News from Venezuela is coming fast and furiously. On July 30, the country held a highly controversial election to appoint a new Constituent Assembly, which will rewrite the Constitution and rule Venezuela for up to two years. The vote unfolded amid the worst violence that Venezuela has seen in the four-month-old conflict that broke out in April. At least 10 people, including a candidate for the Assembly, were killed. Opposition protesters attacked 200 voting centers, according to the government. And eight National Police officers suffered serious burns from a roadside bomb set off in the wealthy, pro-opposition Caracas neighborhood of Altamira. 


Since the vote occurred, Venezuela has been mired in controversy, particularly over the number of people who voted. (This figure is important because it is seen as a measure of the government’s level of popular support.) The government claims that over 8 million people voted. This number has been widely rejected as fraudulent not only by the opposition (which has a long history of falsely alleging electoral fraud), but also by Smartmatic, the company that supplied voting machines for the election; the sole opposition rector on Venezuela’s National Electoral Council (CNE); and a number of prominent dissident Chavista officials, most notably former attorney general Luisa Ortega and Andrés Izarra, communications minister under both Hugo Chávez and Nicolás Maduro. 


If electoral fraud has occurred, it would be a severe blow to the government’s legitimacy, as well as a major departure from the past, when, in Jimmy Carter’s words, Venezuela’s election process was “the best in the world.” It is difficult to dismiss the current claims of electoral fraud out of hand, for five reasons. First, the CNE did not follow the procedures typically used to guarantee the vote’s accuracy: Voters’ fingers were not marked with indelible ink; the vote was not audited in the normal manner (partly due to the opposition boycott of the election); and the CNE has yet to release the full results (e.g., the number of valid and null votes), something that is normally done within hours of an election’s end. Second, it is not just the “usual suspects” (the opposition and the US government) claiming fraud this time. Third, Smartmatic has supplied Venezuela’s voting machines since 2004, but this is the first time that it has stated the election results were altered. According to Smartmatic’s CEO, the government’s announced vote total was off by at least 1 million. Fourth, this is the first time that a CNE rector has invalidated an election result outright. Finally, the continuing deterioration of Venezuela’s economy makes it hard to believe that support for the government has increased by 2.5 million since December 2015, when 5.6 million people voted for the ruling United Socialist Party of Venezuela (PSUV) in legislative elections. For their part, government supporters claim that not everyone who voted was Chavista: Some people allegedly voted not to support the government but rather to end the violence wracking the country. This claim is not implausible, but it does not address the first four points raised above.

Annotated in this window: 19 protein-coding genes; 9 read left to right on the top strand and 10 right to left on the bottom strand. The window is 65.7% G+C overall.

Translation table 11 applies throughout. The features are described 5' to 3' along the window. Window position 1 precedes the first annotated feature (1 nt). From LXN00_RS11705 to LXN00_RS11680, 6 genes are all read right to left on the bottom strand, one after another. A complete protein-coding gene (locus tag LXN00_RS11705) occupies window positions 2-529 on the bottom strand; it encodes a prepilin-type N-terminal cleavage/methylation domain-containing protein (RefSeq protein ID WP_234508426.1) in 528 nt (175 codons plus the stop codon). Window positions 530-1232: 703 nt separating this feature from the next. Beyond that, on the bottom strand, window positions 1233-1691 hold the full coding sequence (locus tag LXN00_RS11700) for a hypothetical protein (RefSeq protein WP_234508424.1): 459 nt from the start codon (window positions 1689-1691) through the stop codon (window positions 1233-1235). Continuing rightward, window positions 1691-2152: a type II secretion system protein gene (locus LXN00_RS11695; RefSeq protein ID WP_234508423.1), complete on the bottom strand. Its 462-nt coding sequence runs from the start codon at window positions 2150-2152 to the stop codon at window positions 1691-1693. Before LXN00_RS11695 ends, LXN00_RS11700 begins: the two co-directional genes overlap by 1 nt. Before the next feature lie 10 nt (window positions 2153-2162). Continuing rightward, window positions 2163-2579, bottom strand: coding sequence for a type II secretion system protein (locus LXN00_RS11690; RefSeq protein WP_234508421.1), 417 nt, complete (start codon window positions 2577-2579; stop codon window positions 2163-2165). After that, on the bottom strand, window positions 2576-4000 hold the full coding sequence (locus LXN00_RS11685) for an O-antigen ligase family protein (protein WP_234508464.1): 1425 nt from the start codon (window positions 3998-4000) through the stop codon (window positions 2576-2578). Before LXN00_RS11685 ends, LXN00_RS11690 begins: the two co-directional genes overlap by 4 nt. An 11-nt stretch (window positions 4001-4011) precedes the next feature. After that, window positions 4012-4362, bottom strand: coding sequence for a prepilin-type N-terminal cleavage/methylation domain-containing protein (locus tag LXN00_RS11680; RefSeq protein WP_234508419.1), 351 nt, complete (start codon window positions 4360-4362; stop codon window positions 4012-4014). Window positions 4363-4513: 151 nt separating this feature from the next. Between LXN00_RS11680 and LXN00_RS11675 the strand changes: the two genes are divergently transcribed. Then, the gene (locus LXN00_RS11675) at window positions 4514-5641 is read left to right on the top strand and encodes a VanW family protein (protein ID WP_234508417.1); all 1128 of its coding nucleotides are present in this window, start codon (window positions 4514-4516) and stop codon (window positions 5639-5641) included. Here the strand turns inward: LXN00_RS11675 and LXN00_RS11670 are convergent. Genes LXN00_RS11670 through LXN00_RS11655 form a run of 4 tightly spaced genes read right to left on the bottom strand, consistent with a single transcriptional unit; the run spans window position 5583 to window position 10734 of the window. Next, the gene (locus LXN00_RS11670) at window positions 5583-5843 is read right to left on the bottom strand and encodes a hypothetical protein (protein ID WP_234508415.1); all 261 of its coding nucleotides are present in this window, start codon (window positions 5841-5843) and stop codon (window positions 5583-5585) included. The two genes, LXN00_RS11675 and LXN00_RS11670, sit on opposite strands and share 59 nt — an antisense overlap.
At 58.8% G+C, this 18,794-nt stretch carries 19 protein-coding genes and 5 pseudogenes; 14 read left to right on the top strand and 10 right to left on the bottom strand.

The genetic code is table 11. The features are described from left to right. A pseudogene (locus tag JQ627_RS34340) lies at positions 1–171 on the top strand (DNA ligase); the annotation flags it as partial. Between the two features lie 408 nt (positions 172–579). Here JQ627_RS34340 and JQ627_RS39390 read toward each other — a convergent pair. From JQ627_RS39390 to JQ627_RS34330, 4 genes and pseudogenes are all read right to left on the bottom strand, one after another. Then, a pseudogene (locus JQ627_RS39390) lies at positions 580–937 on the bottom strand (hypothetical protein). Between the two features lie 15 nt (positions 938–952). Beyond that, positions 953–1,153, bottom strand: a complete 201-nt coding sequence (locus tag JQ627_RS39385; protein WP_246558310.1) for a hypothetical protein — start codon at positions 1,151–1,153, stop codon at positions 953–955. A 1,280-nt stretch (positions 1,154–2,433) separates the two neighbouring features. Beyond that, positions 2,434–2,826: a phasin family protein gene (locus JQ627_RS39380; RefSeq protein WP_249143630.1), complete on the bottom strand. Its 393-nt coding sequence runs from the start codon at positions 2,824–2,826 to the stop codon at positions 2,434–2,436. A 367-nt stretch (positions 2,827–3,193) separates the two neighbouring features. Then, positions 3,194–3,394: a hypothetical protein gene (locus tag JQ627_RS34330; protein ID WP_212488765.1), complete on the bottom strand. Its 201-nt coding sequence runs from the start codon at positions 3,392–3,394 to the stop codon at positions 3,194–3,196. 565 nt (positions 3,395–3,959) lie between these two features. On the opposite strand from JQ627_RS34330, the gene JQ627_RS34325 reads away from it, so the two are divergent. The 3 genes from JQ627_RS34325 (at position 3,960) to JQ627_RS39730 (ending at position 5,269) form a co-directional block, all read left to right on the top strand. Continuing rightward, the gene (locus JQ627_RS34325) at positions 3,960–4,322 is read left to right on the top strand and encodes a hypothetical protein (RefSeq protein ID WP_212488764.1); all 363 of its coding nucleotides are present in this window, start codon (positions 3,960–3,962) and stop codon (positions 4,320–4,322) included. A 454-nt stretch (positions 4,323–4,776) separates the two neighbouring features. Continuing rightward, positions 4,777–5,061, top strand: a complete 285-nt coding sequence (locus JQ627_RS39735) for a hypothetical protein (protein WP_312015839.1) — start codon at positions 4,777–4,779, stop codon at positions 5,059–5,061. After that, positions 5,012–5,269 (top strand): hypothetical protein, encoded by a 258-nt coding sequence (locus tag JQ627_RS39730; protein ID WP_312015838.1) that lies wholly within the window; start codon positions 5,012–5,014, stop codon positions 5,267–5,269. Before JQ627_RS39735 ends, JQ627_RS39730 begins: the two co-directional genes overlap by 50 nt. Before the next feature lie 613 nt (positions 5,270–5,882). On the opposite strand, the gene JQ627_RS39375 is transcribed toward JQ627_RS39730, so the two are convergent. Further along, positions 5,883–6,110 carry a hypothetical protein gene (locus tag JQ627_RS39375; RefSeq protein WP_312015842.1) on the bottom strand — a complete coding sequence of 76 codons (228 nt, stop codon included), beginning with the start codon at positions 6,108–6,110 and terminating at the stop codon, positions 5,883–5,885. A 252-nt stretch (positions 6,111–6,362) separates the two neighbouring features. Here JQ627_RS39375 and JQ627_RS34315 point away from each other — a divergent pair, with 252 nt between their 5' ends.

The decision to push ahead with the Constituent Assembly has led to Venezuela’s growing international isolation. As of August 4, the day the Assembly was sworn in, 44 countries had condemned or refused to recognize it, while only six (Russia, Iran, and four left governments in Latin America) had expressed support. Even the Vatican, which has supported Venezuela’s government in the past, has called for the Constituent Assembly to be disbanded. On August 5, Venezuela was suspended from Mercosur, a regional trade bloc. Washington has repeatedly condemned the Constituent Assembly and has imposed sanctions on 14 top officials, including Maduro, in the past two weeks. The United States has threatened sanctions on Venezuelan oil, which would be devastating for ordinary citizens. Venezuela’s isolation is not only diplomatic but also physical, with half a dozen major airlines suspending flights in recent months due to security concerns.